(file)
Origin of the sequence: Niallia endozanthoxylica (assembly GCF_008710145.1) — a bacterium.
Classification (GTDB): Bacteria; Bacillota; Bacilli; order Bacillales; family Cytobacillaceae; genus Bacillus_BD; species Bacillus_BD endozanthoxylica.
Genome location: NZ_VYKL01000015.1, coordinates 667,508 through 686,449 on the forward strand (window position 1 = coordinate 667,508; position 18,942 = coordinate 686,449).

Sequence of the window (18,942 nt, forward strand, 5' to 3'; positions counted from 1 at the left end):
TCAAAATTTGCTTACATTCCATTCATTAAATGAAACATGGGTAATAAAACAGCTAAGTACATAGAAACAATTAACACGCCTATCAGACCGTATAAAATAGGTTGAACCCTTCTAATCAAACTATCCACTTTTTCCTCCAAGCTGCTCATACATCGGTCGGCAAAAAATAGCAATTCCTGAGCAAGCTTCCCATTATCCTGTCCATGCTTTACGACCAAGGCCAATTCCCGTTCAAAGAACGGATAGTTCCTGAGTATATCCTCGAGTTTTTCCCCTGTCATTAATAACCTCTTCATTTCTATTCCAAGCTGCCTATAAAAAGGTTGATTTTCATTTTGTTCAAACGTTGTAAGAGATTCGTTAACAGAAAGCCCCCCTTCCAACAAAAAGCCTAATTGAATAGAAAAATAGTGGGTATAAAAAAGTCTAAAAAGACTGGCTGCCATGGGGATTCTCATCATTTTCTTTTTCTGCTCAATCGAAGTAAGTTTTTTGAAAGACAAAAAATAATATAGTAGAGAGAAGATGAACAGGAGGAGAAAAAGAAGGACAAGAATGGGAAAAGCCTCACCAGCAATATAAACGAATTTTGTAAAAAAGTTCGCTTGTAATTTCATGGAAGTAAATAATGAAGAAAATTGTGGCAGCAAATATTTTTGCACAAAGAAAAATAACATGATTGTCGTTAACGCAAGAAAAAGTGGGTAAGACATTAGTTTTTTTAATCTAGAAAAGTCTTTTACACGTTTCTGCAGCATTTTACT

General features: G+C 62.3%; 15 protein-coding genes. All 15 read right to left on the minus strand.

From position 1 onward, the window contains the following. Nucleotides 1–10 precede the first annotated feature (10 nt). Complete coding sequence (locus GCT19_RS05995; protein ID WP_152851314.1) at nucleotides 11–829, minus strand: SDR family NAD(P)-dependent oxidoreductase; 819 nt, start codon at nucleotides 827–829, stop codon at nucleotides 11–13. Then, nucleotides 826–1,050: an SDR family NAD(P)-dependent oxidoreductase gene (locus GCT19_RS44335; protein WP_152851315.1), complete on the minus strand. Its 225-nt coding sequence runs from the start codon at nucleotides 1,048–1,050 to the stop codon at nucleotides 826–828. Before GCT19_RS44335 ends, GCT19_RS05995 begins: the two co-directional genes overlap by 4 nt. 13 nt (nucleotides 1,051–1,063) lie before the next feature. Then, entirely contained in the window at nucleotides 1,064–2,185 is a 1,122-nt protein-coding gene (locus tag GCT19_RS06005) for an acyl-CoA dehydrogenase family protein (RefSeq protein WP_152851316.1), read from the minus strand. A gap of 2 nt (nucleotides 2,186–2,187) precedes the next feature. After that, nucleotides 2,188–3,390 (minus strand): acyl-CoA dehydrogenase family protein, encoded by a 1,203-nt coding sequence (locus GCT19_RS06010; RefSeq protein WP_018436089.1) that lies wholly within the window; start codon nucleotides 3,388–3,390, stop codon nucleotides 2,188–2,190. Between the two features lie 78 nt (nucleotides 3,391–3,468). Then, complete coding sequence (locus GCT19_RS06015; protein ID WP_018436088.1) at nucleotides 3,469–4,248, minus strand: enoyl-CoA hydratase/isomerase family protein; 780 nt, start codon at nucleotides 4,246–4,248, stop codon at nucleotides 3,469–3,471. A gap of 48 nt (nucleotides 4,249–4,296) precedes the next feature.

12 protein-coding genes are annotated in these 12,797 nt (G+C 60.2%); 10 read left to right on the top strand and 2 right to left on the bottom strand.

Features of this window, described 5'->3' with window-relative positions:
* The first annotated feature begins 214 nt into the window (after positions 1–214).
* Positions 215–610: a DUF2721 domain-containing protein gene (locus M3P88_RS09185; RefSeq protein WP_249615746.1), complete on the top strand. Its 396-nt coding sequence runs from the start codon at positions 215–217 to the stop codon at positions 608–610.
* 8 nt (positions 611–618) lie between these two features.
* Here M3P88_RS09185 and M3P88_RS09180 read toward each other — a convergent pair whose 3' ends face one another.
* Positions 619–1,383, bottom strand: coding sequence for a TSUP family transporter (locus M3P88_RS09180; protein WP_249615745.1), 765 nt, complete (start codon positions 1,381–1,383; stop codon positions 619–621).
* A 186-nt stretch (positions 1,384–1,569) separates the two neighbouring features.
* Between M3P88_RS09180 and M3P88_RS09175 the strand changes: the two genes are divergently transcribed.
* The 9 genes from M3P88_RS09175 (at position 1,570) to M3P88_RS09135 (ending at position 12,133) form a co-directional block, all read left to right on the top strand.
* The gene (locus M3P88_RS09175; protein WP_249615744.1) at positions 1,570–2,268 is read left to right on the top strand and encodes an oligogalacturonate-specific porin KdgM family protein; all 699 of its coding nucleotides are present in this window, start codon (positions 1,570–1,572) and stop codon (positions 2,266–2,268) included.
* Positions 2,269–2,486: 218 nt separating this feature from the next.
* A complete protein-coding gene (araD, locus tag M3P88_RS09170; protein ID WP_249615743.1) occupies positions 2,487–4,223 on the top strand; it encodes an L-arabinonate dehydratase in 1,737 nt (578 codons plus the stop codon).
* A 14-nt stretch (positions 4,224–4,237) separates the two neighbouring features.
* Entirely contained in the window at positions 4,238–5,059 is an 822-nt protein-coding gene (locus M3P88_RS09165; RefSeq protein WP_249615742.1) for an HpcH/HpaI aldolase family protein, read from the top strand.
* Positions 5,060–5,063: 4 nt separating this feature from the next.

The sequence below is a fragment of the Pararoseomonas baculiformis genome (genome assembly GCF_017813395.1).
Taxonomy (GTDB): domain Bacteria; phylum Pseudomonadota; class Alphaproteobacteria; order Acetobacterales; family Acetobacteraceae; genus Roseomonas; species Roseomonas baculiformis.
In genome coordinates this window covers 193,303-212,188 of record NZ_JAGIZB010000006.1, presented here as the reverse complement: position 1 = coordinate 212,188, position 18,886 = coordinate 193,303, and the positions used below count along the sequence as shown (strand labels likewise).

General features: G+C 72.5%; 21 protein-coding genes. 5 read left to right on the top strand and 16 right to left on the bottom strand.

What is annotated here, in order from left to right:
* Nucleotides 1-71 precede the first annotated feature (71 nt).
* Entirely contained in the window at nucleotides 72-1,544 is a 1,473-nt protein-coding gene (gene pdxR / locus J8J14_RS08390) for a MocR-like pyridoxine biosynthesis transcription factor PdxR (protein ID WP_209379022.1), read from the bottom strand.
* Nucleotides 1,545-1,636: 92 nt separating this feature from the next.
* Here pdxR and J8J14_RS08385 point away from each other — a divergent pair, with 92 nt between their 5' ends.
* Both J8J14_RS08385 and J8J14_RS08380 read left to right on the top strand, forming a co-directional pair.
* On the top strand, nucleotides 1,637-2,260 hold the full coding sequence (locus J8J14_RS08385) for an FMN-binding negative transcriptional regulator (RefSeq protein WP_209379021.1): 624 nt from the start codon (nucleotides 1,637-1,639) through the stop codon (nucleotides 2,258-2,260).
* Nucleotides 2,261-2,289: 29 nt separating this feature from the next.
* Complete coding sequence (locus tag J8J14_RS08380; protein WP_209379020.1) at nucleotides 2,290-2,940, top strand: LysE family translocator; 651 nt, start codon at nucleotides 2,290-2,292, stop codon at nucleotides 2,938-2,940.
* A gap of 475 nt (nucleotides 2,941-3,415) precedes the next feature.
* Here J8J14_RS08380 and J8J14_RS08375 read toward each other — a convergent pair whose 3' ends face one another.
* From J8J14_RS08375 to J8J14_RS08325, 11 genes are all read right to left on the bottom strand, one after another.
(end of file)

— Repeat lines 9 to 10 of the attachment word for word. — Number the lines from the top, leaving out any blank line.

Features of this window, described 5'->3' with window-relative positions:
* The first annotated feature begins 214 nt into the window (after positions 1–214).